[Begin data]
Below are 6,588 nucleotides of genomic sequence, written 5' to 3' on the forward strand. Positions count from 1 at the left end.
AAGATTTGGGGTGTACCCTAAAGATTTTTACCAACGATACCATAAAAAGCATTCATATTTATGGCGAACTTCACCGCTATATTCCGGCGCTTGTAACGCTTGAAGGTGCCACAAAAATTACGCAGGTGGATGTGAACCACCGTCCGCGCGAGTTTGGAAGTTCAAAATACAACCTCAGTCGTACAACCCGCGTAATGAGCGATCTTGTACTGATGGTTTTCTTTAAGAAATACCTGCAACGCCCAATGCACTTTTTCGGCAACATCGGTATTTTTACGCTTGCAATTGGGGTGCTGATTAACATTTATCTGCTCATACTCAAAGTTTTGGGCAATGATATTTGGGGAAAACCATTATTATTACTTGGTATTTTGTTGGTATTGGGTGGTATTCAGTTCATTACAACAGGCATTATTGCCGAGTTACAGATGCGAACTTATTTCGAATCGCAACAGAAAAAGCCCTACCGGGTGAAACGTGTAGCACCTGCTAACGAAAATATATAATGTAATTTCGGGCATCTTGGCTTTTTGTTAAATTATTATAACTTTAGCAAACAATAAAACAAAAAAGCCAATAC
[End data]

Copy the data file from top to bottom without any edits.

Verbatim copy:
Below are 6,588 nucleotides of genomic sequence, written 5' to 3' on the forward strand. Positions count from 1 at the left end.
AAGATTTGGGGTGTACCCTAAAGATTTTTACCAACGATACCATAAAAAGCATTCATATTTATGGCGAACTTCACCGCTATATTCCGGCGCTTGTAACGCTTGAAGGTGCCACAAAAATTACGCAGGTGGATGTGAACCACCGTCCGCGCGAGTTTGGAAGTTCAAAATACAACCTCAGTCGTACAACCCGCGTAATGAGCGATCTTGTACTGATGGTTTTCTTTAAGAAATACCTGCAACGCCCAATGCACTTTTTCGGCAACATCGGTATTTTTACGCTTGCAATTGGGGTGCTGATTAACATTTATCTGCTCATACTCAAAGTTTTGGGCAATGATATTTGGGGAAAACCATTATTATTACTTGGTATTTTGTTGGTATTGGGTGGTATTCAGTTCATTACAACAGGCATTATTGCCGAGTTACAGATGCGAACTTATTTCGAATCGCAACAGAAAAAGCCCTACCGGGTGAAACGTGTAGCACCTGCTAACGAAAATATATAATGTAATTTCGGGCATCTTGGCTTTTTGTTAAATTATTATAACTTTAGCAAACAATAAAACAAAAAAGCCAATAC